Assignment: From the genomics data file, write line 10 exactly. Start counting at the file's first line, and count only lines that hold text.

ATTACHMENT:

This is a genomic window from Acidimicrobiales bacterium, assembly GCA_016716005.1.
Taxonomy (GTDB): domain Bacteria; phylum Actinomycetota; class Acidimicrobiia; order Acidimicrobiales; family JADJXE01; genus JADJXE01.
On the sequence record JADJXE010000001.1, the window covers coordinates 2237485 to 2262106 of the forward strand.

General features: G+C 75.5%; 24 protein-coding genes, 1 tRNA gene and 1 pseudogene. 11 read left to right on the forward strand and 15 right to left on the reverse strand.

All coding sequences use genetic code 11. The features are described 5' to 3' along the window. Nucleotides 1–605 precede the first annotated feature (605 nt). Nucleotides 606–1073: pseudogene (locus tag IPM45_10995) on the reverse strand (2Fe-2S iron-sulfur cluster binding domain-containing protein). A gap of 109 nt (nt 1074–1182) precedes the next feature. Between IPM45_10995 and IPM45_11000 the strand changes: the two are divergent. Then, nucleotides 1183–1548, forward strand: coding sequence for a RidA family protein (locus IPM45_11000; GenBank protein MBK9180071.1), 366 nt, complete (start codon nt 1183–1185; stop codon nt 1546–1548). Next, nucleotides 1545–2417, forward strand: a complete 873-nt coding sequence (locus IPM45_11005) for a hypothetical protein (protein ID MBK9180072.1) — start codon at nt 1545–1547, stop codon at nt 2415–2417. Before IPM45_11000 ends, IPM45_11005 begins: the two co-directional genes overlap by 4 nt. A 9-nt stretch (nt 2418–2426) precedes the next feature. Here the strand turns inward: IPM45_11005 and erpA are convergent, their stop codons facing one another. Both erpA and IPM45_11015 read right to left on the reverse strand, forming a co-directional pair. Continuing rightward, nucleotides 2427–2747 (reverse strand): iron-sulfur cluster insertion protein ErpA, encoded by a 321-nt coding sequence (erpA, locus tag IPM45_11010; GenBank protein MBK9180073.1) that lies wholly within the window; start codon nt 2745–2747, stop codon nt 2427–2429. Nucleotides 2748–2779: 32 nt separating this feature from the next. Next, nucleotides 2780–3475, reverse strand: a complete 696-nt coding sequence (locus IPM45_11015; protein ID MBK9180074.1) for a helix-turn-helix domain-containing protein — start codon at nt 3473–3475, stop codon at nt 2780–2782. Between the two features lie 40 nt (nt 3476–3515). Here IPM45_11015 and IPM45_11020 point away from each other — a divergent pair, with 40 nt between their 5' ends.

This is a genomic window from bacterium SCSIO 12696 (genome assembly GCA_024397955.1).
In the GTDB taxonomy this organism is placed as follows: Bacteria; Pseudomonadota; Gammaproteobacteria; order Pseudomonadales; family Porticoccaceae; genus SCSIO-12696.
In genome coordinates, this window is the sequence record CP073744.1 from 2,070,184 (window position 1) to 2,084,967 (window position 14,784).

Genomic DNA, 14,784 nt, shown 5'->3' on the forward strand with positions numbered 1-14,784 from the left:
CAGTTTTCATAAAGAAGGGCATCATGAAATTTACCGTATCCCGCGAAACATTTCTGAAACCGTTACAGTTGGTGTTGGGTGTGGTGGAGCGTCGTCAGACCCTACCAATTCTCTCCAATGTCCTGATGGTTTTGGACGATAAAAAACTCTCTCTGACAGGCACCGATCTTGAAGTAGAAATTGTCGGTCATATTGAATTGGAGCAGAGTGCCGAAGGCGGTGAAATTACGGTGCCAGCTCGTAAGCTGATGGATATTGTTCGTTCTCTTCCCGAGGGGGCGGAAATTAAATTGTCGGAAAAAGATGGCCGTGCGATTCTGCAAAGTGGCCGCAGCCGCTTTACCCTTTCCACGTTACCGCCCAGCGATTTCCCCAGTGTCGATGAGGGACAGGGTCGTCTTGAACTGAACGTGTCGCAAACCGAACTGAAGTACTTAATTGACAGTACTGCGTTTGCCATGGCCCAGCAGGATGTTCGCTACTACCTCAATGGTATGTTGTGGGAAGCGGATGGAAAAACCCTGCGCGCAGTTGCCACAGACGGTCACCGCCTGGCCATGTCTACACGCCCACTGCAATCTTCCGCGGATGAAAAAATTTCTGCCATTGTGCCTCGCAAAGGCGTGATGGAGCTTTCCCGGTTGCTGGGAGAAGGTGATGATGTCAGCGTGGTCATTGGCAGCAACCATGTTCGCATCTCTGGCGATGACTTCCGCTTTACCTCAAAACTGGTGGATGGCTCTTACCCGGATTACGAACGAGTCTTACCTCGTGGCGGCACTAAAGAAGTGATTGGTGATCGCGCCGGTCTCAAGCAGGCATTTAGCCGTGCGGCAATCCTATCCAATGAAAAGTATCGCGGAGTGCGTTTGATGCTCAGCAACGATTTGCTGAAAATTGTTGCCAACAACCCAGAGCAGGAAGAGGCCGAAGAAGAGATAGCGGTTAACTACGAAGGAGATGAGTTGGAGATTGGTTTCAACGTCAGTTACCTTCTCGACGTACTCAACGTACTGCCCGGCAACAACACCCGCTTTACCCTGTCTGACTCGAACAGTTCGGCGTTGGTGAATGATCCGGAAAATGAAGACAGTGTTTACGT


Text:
CAGTTTTCATAAAGAAGGGCATCATGAAATTTACCGTATCCCGCGAAACATTTCTGAAACCGTTACAGTTGGTGTTGGGTGTGGTGGAGCGTCGTCAGACCCTACCAATTCTCTCCAATGTCCTGATGGTTTTGGACGATAAAAAACTCTCTCTGACAGGCACCGATCTTGAAGTAGAAATTGTCGGTCATATTGAATTGGAGCAGAGTGCCGAAGGCGGTGAAATTACGGTGCCAGCTCGTAAGCTGATGGATATTGTTCGTTCTCTTCCCGAGGGGGCGGAAATTAAATTGTCGGAAAAAGATGGCCGTGCGATTCTGCAAAGTGGCCGCAGCCGCTTTACCCTTTCCACGTTACCGCCCAGCGATTTCCCCAGTGTCGATGAGGGACAGGGTCGTCTTGAACTGAACGTGTCGCAAACCGAACTGAAGTACTTAATTGACAGTACTGCGTTTGCCATGGCCCAGCAGGATGTTCGCTACTACCTCAATGGTATGTTGTGGGAAGCGGATGGAAAAACCCTGCGCGCAGTTGCCACAGACGGTCACCGCCTGGCCATGTCTACACGCCCACTGCAATCTTCCGCGGATGAAAAAATTTCTGCCATTGTGCCTCGCAAAGGCGTGATGGAGCTTTCCCGGTTGCTGGGAGAAGGTGATGATGTCAGCGTGGTCATTGGCAGCAACCATGTTCGCATCTCTGGCGATGACTTCCGCTTTACCTCAAAACTGGTGGATGGCTCTTACCCGGATTACGAACGAGTCTTACCTCGTGGCGGCACTAAAGAAGTGATTGGTGATCGCGCCGGTCTCAAGCAGGCATTTAGCCGTGCGGCAATCCTATCCAATGAAAAGTATCGCGGAGTGCGTTTGATGCTCAGCAACGATTTGCTGAAAATTGTTGCCAACAACCCAGAGCAGGAAGAGGCCGAAGAAGAGATAGCGGTTAACTACGAAGGAGATGAGTTGGAGATTGGTTTCAACGTCAGTTACCTTCTCGACGTACTCAACGTACTGCCCGGCAACAACACCCGCTTTACCCTGTCTGACTCGAACAGTTCGGCGTTGGTGAATGATCCGGAAAATGAAGACAGTGTTTACGT